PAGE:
The signs were everywhere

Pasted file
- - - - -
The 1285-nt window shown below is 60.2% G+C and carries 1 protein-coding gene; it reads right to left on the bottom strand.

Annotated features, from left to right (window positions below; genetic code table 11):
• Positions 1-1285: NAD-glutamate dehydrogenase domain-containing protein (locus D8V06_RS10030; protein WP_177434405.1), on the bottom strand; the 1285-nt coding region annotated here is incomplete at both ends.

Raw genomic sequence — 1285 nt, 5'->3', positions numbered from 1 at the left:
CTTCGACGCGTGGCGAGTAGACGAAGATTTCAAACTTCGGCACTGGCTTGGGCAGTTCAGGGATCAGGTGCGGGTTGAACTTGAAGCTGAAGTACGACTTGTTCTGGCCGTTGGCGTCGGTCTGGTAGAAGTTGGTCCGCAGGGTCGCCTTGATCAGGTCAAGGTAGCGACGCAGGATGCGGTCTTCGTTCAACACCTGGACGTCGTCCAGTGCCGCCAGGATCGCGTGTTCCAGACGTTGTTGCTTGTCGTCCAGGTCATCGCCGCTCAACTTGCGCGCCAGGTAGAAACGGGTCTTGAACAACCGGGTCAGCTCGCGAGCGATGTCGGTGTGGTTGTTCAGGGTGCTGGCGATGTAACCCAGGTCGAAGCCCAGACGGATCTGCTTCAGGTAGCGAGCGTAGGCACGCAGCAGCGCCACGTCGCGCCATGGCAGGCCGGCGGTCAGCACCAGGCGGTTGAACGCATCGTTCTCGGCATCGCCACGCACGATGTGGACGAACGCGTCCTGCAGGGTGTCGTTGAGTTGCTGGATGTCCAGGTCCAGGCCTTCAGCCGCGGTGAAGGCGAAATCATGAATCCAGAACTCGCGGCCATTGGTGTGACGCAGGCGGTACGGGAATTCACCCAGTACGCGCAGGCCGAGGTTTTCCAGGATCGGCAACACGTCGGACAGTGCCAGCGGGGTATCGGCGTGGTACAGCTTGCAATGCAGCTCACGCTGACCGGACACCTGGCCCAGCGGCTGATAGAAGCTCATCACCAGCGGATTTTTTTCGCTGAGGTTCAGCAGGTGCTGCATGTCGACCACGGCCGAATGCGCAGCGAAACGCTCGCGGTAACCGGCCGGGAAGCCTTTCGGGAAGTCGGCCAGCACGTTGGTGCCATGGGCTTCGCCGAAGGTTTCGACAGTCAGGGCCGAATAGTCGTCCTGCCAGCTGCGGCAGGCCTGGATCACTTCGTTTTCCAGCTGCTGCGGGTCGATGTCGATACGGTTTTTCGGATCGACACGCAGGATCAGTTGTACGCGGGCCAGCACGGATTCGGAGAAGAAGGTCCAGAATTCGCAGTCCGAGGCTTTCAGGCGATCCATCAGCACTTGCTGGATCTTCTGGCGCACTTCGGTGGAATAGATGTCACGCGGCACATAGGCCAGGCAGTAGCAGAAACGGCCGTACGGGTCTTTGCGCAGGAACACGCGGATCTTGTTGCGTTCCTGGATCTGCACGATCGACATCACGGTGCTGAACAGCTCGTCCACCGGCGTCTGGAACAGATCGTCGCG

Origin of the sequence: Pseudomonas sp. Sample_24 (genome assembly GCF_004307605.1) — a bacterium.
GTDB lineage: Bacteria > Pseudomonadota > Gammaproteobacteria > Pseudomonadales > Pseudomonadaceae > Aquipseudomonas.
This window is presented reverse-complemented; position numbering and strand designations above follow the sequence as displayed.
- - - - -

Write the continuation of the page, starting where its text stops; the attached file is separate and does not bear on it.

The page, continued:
I arrived in Paris early on a Sunday morning to meet up with my aunt. She had been travelling through Europe with her husband, whom we planned to send home in two days while we journeyed onto Taize. But for 48 hours it was nothing but champagne and roquefort and pain au chocolat and tartes de citron and Evian sipped in the steam bath of the spa at the Park-Hyatt. Earthly pleasures are good indeed:) My aunt had selected a gallery show for us to tour on Monday. I can’t remember now what it was— I just remember that as we were walking I began to see signs: Odilon Redon, The Prince of Dreams, Grand Palais. I had come to know the work of Redon when I was creating the Renaissance Service. To me his later work was like a visual representation of the music of Taize, which I had used to introduce and close out each of the arts-based vespers. We continued to walk toward the little gallery, map in hand. Arriving at the front door we exchanged just enough broken French with the greeter to realize that the show she had in mind had come and gone in June of 2010!! I smiled. “Why don’t we go to the Grand Palais? I’d love to see the Redon.” And so it was that a brisk walk later, I was surrounded by the work that had started it all, my sense of the arts as a window to the divine. The work that is represented in this blog by the ship on the right, “The Mystic Boat,” and by the tiled images of “Christ and His Apostles” that comprise the background of this very page. It was, to me, the art of Silence.